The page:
But I finished the book. Why would I finish a book that had so many problems? Because the premise and the main story question were so intriguing. This could have been a spectacular book. I hope this guy keeps pushing himself to write better, but this was a NYT bestseller. Do you think anyone's going to tell him he could be better? I doubt it. They're going to want more of the same, to try to keep those megasales going. His next book is out and it, too, has an intriguing premise. But I think I'll pass on it.

*For those unfamiliar with the term: TSTL=Too Stupid To Live. It comes from the Romance genre--the heroine who grabs a candle and goes up to the attic to explore the strange noise when she knows there's a killer after her.

Monday, September 19, 2005

Avast, Me Hearties!

Ahoy! It's International Talk Like a Pirate's Day.

Hoist yourself some grog. Dance yourself a hornpipe. Git yourself a pirate's name.

My pirate name is:

Iron Anne Cash

A pirate's life isn't easy; it takes a tough person. That's okay with you, though, since you a tough person. You're musical, and you've got a certain style if not flair. You'll do just fine. Arr!

Get your own pirate name from

And ye'll be talkin' piratical in no time.

Saturday, September 17, 2005

Don't Want to Wait Until Monday

I subscribe to Williams-Sonoma's emailed newsletter. Today's was about one way they're helping the victims of Hurricane Katrina. Because they're only doing this for one month--from September 16-October 16--I wanted to get the word out ASAP.

Williams-Sonoma has a cookbook series called Foods of the World. One of the books in that series is New Orleans. During this one month time period, they're donating the full retail price, excluding sales tax and shipping costs, to the American Red Cross. Details can be found here: New Orleans Cookbook Donation Info.


Friday, September 16, 2005

Another Quiz

I found this one on Jean's blog a while back. I don't like the picture, because it's gross in that male kid way that always bugged me, probably because I had two younger brothers who never let up. I just got tired of it and then went and had two sons, who filled my adult life with this stuff. (sigh) But the sentiments expressed fit me, so I thought I'd post it on a day like this one. A TGIF day.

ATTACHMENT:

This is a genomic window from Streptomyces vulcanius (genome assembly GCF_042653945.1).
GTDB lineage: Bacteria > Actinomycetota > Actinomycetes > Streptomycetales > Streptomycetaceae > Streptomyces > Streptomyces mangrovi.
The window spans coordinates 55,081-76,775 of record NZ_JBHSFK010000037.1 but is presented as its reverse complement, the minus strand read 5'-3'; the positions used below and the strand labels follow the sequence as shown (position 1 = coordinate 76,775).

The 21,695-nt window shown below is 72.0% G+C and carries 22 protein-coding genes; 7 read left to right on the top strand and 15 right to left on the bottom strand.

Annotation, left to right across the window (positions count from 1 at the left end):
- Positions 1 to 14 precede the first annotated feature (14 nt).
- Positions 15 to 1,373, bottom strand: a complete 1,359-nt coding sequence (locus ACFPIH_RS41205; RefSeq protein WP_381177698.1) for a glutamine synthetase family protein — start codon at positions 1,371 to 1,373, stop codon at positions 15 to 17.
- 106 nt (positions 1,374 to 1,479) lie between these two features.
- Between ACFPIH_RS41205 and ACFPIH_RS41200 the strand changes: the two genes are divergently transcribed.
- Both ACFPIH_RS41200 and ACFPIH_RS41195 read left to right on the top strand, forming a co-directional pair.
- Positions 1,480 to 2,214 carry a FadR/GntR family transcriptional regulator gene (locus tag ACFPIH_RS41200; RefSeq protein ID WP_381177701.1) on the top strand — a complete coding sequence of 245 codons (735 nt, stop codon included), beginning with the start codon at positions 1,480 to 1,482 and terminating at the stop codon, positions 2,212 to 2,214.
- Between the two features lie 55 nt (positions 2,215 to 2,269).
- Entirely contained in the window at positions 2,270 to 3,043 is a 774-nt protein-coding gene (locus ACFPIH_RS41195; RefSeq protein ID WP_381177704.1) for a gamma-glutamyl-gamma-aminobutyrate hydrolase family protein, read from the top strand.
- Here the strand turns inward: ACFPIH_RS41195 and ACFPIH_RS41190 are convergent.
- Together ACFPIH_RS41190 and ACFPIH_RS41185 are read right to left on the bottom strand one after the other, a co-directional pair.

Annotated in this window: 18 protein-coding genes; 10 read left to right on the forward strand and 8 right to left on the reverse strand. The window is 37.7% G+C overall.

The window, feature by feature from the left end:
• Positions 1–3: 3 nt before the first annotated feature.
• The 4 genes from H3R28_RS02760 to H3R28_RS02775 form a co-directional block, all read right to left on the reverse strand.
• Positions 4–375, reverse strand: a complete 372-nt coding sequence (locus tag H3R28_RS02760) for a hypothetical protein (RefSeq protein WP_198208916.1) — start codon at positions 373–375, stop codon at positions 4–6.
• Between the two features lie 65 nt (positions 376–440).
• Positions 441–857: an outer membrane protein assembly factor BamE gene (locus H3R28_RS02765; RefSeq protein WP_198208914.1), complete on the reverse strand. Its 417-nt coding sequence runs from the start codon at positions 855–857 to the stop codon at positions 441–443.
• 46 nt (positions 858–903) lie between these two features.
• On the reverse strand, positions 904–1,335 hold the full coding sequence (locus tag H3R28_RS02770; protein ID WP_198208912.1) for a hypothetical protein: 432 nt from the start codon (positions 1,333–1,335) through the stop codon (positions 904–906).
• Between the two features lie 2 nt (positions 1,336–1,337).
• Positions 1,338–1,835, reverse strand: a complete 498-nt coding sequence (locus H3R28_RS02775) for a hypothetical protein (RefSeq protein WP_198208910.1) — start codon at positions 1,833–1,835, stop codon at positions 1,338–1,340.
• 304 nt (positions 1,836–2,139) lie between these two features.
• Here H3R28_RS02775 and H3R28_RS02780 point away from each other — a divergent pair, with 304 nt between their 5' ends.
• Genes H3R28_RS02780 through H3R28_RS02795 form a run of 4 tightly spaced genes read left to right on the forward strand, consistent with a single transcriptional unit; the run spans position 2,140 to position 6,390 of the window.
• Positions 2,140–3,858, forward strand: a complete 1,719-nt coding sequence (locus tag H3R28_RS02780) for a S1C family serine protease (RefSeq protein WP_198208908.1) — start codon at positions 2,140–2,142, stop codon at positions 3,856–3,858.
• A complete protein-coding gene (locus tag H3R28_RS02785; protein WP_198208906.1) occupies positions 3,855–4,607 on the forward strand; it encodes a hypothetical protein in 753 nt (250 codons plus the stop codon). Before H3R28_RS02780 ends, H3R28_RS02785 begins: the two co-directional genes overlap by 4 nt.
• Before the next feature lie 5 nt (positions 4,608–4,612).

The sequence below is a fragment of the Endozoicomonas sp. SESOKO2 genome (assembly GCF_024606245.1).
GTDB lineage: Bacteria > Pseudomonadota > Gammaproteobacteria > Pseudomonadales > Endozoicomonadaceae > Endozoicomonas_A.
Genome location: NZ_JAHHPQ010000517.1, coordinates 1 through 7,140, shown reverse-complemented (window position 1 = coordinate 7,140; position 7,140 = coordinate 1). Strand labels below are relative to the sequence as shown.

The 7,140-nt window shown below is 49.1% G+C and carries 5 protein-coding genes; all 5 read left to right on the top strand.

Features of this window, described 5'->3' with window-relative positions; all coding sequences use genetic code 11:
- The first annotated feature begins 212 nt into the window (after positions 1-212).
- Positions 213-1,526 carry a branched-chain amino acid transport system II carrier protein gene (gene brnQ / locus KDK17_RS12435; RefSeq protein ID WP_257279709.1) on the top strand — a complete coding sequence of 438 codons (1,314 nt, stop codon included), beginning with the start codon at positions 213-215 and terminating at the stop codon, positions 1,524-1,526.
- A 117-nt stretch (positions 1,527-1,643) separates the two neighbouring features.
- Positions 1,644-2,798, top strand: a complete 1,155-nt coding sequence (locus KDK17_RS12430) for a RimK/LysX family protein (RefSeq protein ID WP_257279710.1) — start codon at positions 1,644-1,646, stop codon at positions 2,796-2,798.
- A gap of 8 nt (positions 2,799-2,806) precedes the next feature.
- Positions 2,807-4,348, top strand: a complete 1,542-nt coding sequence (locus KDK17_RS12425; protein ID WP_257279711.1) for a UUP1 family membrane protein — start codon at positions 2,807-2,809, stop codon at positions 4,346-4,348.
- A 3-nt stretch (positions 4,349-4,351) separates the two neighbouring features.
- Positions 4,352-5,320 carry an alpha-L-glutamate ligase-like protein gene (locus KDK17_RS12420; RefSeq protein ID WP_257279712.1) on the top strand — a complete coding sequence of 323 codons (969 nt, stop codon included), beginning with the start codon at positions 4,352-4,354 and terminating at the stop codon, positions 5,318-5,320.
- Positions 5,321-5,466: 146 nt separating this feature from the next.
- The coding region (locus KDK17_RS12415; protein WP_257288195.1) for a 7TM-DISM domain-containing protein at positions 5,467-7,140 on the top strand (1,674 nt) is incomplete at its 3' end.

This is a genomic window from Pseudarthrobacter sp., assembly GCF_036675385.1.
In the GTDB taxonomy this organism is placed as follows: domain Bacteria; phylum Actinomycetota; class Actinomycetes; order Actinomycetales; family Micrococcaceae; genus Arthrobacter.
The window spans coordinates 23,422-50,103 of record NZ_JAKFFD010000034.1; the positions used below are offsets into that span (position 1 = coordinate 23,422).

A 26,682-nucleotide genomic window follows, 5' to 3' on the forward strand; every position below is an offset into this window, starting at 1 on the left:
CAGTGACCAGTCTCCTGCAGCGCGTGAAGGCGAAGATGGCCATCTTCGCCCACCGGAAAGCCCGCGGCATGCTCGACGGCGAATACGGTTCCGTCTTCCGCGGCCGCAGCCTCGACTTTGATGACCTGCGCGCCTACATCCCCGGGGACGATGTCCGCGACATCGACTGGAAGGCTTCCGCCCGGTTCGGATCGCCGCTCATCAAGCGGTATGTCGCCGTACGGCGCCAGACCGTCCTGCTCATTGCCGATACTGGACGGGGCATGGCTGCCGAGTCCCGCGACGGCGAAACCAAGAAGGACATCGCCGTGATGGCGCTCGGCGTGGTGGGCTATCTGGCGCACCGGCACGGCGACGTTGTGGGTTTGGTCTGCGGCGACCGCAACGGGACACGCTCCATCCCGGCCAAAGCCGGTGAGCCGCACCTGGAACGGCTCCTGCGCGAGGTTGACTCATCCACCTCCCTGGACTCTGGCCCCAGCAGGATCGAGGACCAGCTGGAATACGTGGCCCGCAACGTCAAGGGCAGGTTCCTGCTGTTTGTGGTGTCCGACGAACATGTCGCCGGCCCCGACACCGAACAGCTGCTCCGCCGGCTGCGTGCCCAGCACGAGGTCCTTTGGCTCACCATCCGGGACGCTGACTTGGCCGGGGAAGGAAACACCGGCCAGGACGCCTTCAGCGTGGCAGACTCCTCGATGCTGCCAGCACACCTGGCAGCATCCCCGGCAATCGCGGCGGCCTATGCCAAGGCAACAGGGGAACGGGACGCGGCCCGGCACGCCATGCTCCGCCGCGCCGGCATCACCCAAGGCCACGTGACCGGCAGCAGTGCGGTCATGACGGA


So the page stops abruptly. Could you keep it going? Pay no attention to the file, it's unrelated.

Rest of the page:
What Your Dreams Mean...

Your dreams seem to show that you're a bit disturbed... but nothing serious.
You may have a problem you're trying to work out in your sleep.
Overall, you are very content in your life.
You tend to be a very productive thinker.
You have a very vivid imagination and a rich creative mind.
You secretly want to hide your dreams from your waking mind.

Thursday, September 15, 2005

Oops! & Spreading Gratitude

I know I said I'd post every weekday, but yesterday was weird. We went to do errands and I forgot I hadn't posted. I didn't remember until this morning. Oh, well. That's life sometimes.

This week has been a weird one. I've had a lot of different things happen that have sent me on a roller coaster ride of emotions. The news about the hurricane reminds me how much better I have it than a lot of people, including some who had the resources to evacuate. But a complaint on a weblog about how much time one's job takes away from what we'd rather be doing made me depressed because I know my husband would give just about anything to have a job to fill his time and pay the bills. He's busy learning the stuff to get an A+ Certification, but he'd rather be working and doing that in his spare time.

If I were to put it on a scale, the balance would fall more in the things to be grateful about than things to be depressed about category. I wish it were true for everyone. So in the interest of helping some folks get closer to having more to be grateful for, I'd like to post some more ways you can help the victims of Katrina.

Nora Roberts is matching donations for Habitat for Humanity. Here's a link to the details:

Alison Kent's crit partner, Larissa Iona, lost everything in the hurricane. An ebay auction with items donated by authors, editors and agents is worth checking out. If you're a writer, many people have offered manuscript crits. If you're a reader, there are lots of autographed books to bid on, some of which aren't out yet. Here's a link: ebay auction.

The Victorian Trading Company is donating part of what you spend on their site to the American Red Cross. Here's a link: Victorian Trading Company. It's my understanding that the donations for the hurricane victims is on through September, but they donate to various charities year-round.

On the Greater Houston Community Foundation web site you can find a link to donate to the New Orleans Hospitality Workers Disaster Relief Fund. New Orleans was such a mecca for foodies and many of the people who lost so much were from the restaurant industry. I never got a chance to try the wonderful New Orleans food I've read about for years. Maybe some donations will help keep these people afloat so they can go back and revive the great food so many people talked about.

Donations list: I checked my donation links and discovered that some are no longer valid. I recommend checking the links and editing your donations list weekly, if you have one on your site. Some sites change their links or it gets to their deadline and they take it down.

BTW--for anyone who might be wondering, I will get to the second book rant I mentioned. I have some other things I want to write about first. Like I said, this is a mishaculanza and it means "mixed up" as much as it means "eclectic".

Tuesday, September 13, 2005

Another Fun Quiz

This one's via Jean's Blog.